"Yeah. I guess he figured we were there for him. I should have suggested waiting till he took off considering we couldn't see his face, and odds weren't bad we'd eventually run into a lowlife one of us knew. And Troy Marx always was a paranoid f— ...guy."
Through a haze of pain and fury Shane, crumpled on the pavement against the skirt of the hovercar, heard Troy screaming about rangers. The sound of high-powered laser fire echoed off the buildings nearby, and he smelled ozone as bolts whizzed everywhere. Shane was worming his hand under his clothes to touch his badge when Niko's voice rang out.
"Hey, chuckles! You're under arrest! Put your hands on your head."
Oh shit, he groaned to himself.
Raz bellowed incoherently. About the only word Shane caught was "dead."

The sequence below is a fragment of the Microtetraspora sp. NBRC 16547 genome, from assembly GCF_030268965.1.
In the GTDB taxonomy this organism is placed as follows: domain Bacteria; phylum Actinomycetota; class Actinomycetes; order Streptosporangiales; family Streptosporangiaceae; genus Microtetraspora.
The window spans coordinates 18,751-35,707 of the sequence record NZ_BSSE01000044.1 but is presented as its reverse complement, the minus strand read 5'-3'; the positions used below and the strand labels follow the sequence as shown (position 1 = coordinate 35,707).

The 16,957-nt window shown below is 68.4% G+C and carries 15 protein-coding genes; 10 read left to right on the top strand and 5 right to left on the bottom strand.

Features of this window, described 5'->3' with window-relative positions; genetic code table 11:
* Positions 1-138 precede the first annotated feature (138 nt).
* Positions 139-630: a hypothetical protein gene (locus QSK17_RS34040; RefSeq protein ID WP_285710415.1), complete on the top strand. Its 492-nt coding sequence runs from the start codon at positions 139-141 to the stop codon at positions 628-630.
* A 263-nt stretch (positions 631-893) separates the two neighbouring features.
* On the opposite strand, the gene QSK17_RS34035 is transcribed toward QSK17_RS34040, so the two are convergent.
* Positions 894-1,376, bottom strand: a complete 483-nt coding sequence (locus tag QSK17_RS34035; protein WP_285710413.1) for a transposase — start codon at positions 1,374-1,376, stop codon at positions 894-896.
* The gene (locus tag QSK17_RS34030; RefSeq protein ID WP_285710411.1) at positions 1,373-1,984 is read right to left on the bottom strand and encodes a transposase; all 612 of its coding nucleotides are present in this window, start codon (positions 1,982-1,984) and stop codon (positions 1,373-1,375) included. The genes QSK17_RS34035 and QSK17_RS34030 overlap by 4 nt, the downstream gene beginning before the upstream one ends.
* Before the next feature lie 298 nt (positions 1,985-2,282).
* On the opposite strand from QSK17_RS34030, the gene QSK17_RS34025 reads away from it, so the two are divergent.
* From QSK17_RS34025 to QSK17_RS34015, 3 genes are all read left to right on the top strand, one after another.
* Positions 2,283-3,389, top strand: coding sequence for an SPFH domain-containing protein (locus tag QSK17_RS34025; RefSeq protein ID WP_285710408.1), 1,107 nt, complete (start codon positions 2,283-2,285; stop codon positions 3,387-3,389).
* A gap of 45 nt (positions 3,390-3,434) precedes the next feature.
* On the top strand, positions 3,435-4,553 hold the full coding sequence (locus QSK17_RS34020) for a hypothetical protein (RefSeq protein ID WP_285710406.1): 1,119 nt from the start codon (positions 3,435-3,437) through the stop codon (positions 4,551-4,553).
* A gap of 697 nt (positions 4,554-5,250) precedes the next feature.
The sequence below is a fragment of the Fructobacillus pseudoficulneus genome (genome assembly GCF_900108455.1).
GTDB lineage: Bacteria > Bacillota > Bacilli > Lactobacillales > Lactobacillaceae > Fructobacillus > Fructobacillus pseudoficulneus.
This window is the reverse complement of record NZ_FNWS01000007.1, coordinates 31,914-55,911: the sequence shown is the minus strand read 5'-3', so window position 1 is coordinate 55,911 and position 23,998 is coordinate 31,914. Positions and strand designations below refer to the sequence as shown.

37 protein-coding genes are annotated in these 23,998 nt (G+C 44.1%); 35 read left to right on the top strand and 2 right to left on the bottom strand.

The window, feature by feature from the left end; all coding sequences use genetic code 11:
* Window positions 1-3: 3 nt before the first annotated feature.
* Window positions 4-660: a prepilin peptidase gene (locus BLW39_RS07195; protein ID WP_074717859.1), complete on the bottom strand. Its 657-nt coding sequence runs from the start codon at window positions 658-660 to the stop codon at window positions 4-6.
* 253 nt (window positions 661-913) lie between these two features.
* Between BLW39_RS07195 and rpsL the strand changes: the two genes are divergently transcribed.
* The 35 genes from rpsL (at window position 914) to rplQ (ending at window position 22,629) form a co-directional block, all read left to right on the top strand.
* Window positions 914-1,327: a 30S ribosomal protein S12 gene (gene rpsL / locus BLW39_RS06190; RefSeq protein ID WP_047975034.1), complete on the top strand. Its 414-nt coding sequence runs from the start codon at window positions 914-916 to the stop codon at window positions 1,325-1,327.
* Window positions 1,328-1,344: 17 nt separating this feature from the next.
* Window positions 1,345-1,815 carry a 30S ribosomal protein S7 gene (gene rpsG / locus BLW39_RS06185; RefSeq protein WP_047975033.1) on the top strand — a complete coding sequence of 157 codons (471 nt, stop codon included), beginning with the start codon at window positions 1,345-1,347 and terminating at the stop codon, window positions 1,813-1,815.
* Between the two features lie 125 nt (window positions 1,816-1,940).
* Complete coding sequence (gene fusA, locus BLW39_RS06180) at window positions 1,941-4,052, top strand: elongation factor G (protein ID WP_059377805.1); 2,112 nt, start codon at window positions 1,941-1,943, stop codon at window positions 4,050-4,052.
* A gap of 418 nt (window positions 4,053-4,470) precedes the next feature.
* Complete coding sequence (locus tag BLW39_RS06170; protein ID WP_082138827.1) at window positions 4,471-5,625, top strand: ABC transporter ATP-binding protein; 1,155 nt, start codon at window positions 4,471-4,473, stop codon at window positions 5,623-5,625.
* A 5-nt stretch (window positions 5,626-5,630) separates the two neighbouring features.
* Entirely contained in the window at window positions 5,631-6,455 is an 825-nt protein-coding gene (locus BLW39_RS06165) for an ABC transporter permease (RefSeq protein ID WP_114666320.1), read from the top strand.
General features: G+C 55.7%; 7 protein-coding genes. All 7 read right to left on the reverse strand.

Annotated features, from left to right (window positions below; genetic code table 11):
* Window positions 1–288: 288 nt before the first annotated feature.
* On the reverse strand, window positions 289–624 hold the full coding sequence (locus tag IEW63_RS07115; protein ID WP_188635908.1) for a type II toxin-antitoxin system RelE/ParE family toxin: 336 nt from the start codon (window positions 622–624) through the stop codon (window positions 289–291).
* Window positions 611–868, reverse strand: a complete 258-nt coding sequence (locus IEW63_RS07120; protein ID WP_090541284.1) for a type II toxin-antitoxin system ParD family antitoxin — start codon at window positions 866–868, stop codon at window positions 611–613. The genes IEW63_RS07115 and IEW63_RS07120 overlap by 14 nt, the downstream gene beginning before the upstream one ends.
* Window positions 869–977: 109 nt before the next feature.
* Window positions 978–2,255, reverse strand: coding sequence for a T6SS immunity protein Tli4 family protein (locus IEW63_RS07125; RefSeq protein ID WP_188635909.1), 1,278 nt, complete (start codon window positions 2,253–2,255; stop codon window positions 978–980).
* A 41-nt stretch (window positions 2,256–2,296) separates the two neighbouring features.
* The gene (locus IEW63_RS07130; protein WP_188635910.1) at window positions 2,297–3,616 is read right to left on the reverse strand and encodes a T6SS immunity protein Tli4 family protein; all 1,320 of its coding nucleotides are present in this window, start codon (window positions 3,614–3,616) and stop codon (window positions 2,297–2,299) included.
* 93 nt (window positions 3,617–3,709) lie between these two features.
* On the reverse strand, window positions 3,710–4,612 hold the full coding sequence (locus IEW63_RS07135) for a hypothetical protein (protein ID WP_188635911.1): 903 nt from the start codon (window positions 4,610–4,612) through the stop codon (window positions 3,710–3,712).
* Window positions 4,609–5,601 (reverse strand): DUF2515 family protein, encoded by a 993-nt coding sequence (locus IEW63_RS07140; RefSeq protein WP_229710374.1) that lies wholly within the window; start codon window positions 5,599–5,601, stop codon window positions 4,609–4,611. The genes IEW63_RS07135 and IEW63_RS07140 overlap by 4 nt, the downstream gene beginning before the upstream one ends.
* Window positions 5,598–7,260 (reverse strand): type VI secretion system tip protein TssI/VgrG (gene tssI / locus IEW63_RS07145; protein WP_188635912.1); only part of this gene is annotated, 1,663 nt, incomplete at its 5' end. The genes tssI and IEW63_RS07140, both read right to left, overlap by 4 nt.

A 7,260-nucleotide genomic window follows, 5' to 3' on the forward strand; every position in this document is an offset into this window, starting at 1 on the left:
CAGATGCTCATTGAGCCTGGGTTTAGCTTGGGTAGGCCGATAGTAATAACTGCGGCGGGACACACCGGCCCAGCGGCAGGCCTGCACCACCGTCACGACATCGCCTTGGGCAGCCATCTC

Shane hit his badge, felt his biodefenses activate, and rolled to his feet just as Raz lunged forward at Niko and time seemed to slow as Raz swiped viciously at Niko, long knife gleaming in his hand, and she, dodging laser fire from Troy, screamed and fell among bright drops of blood and he heard her hit the pavement as Troy fired at Raz
—and time started again as Raz fell to the sidewalk, wheezing, clutching at the charred mess of his belly, and Shane's pistol fire dropped the rifle from Troy's hand. Troy gaped at Shane.
"Get out of here, Flyboy," Shane snarled. "Go!"
I'm gonna have to bring him in. Not today, but soon.
He glanced down at Niko's face, pale in the dimness.
"It must be hard," she said softly, "having to arrest—" She broke off, but in his mind he finished for her.
Having to arrest your own kind.
"Not really," he said deliberately. Lied deliberately. Through my teeth, he thought. "They're renegades, aren't they?"